German police yesterday launched raids on several offices of Credit Suisse as part of an investigation into whether staff at the Swiss bank helped clients evade taxes.
The raids are part of a wider investigation that stems from incriminating data stored on a CD that was passed to authorities in the state of North Rhine-Westphalia earlier this year, and now involves more than 150 prosecutors and investigators. "We can confirm the raids took place," Marc Dosch, a spokesman for the bank, said. "We are working very closely with the German authorities. But as this is an ongoing investigation, we cannot comment further."
The searches are thought to have centred on tax officials in the bank's private banking arm, which offers bespoke services to wealthy clients. Prosecutors said they had focused on "unnamed" bank employees following an earlier inquiry in March, which sought to identify a number of the bank's clients. A total of 13 Credit Suisse offices were raided.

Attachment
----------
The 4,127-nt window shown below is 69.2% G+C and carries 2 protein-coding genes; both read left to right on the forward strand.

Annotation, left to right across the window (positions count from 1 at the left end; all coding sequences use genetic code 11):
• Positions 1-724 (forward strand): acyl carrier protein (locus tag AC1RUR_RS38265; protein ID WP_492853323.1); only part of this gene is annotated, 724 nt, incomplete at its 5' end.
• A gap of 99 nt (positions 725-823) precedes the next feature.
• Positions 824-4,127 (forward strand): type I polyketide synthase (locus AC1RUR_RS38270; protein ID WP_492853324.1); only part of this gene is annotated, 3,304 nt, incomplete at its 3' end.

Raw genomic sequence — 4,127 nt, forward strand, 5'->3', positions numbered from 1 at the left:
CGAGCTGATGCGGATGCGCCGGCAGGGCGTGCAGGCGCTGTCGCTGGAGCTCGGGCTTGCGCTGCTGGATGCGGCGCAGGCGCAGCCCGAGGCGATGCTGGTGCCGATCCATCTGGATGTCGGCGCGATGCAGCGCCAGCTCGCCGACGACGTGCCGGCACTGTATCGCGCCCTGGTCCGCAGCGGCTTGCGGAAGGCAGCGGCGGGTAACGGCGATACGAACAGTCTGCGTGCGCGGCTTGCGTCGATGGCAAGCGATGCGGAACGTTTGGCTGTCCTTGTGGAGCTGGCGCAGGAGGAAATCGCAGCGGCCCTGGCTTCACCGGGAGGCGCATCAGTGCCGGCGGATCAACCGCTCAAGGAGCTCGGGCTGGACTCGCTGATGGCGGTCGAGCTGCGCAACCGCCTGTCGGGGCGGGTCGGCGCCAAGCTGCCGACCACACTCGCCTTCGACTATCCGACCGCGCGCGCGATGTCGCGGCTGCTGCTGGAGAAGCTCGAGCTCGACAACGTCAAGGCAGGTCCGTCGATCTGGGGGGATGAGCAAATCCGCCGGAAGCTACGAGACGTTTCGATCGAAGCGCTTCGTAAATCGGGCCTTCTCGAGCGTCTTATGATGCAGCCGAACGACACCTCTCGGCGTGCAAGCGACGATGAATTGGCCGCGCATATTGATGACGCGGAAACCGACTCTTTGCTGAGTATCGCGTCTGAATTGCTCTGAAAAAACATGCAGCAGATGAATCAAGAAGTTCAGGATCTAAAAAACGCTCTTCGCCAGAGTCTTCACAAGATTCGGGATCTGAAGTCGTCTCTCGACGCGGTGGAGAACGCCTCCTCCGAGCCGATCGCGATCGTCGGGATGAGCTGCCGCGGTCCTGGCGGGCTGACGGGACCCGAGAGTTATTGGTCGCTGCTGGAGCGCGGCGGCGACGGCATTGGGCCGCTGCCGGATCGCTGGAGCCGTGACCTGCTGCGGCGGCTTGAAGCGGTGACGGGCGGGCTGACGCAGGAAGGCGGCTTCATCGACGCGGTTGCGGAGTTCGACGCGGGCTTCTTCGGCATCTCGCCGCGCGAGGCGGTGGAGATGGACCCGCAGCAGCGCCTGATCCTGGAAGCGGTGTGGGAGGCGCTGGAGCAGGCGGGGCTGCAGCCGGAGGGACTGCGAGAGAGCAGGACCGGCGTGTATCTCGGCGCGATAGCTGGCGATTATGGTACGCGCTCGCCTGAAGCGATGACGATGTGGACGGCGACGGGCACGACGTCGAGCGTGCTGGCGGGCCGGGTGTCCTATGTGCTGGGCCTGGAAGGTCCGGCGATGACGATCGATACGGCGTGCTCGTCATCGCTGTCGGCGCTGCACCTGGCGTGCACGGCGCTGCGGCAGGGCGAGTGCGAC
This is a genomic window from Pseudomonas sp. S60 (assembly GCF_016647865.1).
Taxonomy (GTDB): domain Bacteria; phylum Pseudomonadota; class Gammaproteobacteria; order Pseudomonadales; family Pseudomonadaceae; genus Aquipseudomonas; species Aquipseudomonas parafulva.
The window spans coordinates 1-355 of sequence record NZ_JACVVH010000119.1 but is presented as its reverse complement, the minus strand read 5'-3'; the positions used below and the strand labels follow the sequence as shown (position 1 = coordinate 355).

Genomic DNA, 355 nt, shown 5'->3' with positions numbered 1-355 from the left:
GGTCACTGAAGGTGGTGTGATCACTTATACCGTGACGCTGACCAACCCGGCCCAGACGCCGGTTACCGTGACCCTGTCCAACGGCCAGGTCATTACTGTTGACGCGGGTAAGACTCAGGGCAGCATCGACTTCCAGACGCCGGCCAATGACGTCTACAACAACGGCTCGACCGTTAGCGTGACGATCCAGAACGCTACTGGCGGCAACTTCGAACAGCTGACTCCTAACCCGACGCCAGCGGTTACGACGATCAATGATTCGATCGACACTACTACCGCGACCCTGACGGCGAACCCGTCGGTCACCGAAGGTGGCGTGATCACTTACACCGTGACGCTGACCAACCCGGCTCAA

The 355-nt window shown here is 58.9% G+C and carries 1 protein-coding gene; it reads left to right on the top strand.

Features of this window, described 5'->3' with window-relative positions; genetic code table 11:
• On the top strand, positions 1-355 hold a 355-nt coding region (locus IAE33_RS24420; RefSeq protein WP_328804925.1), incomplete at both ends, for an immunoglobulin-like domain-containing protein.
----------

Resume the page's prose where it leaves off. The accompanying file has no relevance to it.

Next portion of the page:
German police confirmed that the raids were part of a more detailed investigation that could last for some time. "The searches won't be finished by the end of today or perhaps not even tomorrow," a spokesman for the Dusseldorf prosecutor's office said. "We have computer specialists on location copying the hard drives."
The data on the CD has led to a widespread investigation into German tax evasion, and the authorities claim that more than 10,000 people have come forward and confessed to acting unlawfully.
The CD is said contain information on only 1,500 alleged tax evaders, although it has become part of a bigger investigation.
Credit Suisse became aware that it was part of the investigation in March when it restricted the travel of some officials to Germany.Reuse content